One: Do not let anyone look down upon you - Many: Because you are young, because you don't have it all together, because you are beginning again somewhere in life One: But set an example for all believers - Many: Speak the truth, love courageously, offer compassion, and be faithful. One: Christ is risen! Many: Christ is risen indeed!

Note: This #litany is intended to be paired with for those who have been silenced. The black tape is, again, optional, and the language is flexible. It does mirror each other, so that we enter into lament and then exit into action.

(Before each stanza, reader removes black tape before speaking.) Reader Five: God, you created Creation and called it good. Enable us to move from silence into action to care for this Earth. Many: Here I am, Lord. Send me.

(Before each stanza, reader removes black tape before speaking.) Reader Four: God, you created humanity and called us good. Challenge us to love each other and see the face of God in the eyes of a stranger, no matter who they are and how you created them. Many: Here I am, Lord. Send me.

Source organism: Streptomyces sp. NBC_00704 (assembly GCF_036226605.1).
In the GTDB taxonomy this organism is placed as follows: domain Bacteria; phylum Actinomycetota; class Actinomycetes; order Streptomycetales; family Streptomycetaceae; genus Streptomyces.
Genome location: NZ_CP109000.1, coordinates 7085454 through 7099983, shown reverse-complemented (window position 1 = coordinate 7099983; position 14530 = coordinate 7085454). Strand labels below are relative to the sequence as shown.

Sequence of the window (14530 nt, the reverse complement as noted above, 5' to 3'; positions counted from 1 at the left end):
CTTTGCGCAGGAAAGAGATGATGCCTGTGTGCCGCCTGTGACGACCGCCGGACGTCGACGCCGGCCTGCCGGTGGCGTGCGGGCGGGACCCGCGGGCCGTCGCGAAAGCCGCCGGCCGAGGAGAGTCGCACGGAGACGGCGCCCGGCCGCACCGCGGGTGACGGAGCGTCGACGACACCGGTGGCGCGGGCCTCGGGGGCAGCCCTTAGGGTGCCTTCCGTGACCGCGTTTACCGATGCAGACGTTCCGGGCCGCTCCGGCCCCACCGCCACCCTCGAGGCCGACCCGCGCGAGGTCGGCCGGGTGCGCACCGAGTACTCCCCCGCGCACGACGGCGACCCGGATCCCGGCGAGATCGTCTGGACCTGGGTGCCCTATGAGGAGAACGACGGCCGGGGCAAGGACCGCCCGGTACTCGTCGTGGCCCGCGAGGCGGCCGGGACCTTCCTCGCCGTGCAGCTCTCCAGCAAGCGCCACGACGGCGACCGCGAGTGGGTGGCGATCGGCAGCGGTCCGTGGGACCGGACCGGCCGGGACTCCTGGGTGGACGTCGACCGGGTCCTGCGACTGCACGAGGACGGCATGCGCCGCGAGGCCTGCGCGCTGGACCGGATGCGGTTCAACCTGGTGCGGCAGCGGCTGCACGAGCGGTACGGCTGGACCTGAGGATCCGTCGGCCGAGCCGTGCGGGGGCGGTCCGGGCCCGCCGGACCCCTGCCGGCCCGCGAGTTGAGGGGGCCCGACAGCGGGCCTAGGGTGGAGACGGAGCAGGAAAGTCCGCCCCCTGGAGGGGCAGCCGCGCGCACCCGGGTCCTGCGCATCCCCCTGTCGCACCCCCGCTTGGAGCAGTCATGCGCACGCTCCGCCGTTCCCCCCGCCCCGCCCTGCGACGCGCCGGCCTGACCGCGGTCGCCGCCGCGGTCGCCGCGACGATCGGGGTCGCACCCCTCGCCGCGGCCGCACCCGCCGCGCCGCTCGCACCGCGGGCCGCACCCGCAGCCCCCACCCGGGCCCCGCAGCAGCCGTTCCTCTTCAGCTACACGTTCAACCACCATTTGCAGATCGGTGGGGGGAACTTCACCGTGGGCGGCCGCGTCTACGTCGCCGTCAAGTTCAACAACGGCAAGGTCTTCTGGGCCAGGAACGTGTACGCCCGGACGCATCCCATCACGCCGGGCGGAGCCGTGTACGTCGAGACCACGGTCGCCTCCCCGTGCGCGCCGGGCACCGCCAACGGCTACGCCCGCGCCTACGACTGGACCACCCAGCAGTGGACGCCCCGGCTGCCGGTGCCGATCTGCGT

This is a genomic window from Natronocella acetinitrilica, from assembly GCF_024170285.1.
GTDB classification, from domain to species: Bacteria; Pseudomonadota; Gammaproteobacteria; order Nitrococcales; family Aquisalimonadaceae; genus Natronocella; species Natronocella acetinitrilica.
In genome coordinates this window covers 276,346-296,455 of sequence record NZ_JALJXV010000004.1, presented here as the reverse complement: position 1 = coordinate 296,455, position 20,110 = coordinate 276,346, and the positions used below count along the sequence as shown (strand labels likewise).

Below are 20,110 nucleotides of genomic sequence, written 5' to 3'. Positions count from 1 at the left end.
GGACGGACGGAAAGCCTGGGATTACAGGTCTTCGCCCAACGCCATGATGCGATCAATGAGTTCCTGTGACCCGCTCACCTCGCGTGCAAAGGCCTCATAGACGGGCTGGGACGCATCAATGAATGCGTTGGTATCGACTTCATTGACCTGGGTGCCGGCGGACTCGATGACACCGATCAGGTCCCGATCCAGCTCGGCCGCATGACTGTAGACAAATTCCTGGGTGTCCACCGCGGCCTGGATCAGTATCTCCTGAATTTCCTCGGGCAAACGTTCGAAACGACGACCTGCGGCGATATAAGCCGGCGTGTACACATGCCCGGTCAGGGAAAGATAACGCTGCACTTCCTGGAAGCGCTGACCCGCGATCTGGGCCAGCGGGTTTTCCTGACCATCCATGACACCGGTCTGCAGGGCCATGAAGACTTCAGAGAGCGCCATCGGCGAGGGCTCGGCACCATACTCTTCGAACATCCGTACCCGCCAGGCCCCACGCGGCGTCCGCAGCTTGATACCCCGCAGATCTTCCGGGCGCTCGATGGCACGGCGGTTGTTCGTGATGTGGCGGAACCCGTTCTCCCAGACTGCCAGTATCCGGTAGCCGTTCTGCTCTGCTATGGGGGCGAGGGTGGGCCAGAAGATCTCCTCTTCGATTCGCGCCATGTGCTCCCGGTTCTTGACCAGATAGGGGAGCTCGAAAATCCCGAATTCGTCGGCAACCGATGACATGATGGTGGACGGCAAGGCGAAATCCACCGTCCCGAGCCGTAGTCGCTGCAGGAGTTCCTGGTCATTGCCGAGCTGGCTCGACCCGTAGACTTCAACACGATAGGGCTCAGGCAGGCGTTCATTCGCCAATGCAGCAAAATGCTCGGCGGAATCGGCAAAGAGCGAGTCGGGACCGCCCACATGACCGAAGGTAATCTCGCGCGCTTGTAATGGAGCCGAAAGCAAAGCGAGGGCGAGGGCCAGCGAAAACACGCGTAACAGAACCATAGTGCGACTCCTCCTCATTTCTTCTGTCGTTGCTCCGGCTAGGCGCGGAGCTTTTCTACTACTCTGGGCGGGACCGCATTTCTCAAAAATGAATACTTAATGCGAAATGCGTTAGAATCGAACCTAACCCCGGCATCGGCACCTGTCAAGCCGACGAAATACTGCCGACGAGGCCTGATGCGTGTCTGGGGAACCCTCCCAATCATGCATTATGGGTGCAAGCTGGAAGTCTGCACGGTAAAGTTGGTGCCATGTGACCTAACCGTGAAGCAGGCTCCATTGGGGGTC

(Before each stanza, reader removes black tape before speaking.) Reader Three: God, you give abundantly – enough food for the world to eat and be filled. You give us enough, so transform the way we live that we may share this abundance so that no one is poor or without. Many: Here I am, Lord. Send me.

(Before each stanza, reader removes black tape before speaking.) Reader Two: God, you come that we might have peace for neighborhoods and for nations. Through love and service, may we mend broken relationships and bend down to bless even those who intend us harm. Many: Here I am, Lord. Send me.

(Before each stanza, reader removes black tape before speaking.) Reader One: God, you promise that the deepest night gives way to morning. You gather our tears and our hearts into your care and bless us. Renew us in the hope of resurrection and rest in You. Many: Here I am, Lord. Send me.

Clergy: You have heard the good word. Even on this day of silence, God is not silent. God suffers alongside us, and God even now births a New Creation. Let us go to the tomb in expectation for what God is doing in and through us.

Note: This is a short and simple #calltoworship for the new year.